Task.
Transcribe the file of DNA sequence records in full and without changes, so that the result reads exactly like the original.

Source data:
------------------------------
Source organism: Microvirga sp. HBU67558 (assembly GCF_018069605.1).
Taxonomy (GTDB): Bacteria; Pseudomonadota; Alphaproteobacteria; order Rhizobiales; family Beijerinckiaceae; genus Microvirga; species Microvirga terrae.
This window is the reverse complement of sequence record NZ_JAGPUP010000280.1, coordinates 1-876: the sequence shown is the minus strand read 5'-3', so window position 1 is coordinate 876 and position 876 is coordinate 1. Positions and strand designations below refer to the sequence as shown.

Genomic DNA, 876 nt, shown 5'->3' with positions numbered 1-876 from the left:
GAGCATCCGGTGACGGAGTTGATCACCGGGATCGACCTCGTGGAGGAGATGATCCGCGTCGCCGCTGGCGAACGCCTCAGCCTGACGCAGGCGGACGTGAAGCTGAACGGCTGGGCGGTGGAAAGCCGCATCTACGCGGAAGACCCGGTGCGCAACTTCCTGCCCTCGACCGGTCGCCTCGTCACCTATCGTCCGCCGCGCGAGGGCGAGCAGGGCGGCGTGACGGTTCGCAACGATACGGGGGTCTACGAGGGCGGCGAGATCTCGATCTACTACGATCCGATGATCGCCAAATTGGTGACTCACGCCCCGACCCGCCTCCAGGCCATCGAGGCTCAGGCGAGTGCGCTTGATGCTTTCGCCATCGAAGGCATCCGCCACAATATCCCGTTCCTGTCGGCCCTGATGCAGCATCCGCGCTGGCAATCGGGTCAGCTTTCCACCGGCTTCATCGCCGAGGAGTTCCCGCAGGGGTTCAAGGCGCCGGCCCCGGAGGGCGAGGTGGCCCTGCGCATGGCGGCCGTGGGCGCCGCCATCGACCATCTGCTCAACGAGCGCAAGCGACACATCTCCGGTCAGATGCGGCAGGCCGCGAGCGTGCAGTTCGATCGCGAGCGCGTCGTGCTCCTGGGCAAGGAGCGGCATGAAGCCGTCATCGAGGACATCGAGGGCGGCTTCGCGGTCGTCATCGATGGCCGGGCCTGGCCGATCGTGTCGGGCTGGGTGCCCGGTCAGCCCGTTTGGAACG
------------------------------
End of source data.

Source organism: Microvirga sp. HBU67558 (assembly GCF_018069605.1).
Taxonomy (GTDB): Bacteria; Pseudomonadota; Alphaproteobacteria; order Rhizobiales; family Beijerinckiaceae; genus Microvirga; species Microvirga terrae.
This window is the reverse complement of sequence record NZ_JAGPUP010000280.1, coordinates 1-876: the sequence shown is the minus strand read 5'-3', so window position 1 is coordinate 876 and position 876 is coordinate 1. Positions and strand designations below refer to the sequence as shown.

Genomic DNA, 876 nt, shown 5'->3' with positions numbered 1-876 from the left:
GAGCATCCGGTGACGGAGTTGATCACCGGGATCGACCTCGTGGAGGAGATGATCCGCGTCGCCGCTGGCGAACGCCTCAGCCTGACGCAGGCGGACGTGAAGCTGAACGGCTGGGCGGTGGAAAGCCGCATCTACGCGGAAGACCCGGTGCGCAACTTCCTGCCCTCGACCGGTCGCCTCGTCACCTATCGTCCGCCGCGCGAGGGCGAGCAGGGCGGCGTGACGGTTCGCAACGATACGGGGGTCTACGAGGGCGGCGAGATCTCGATCTACTACGATCCGATGATCGCCAAATTGGTGACTCACGCCCCGACCCGCCTCCAGGCCATCGAGGCTCAGGCGAGTGCGCTTGATGCTTTCGCCATCGAAGGCATCCGCCACAATATCCCGTTCCTGTCGGCCCTGATGCAGCATCCGCGCTGGCAATCGGGTCAGCTTTCCACCGGCTTCATCGCCGAGGAGTTCCCGCAGGGGTTCAAGGCGCCGGCCCCGGAGGGCGAGGTGGCCCTGCGCATGGCGGCCGTGGGCGCCGCCATCGACCATCTGCTCAACGAGCGCAAGCGACACATCTCCGGTCAGATGCGGCAGGCCGCGAGCGTGCAGTTCGATCGCGAGCGCGTCGTGCTCCTGGGCAAGGAGCGGCATGAAGCCGTCATCGAGGACATCGAGGGCGGCTTCGCGGTCGTCATCGATGGCCGGGCCTGGCCGATCGTGTCGGGCTGGGTGCCCGGTCAGCCCGTTTGGAACG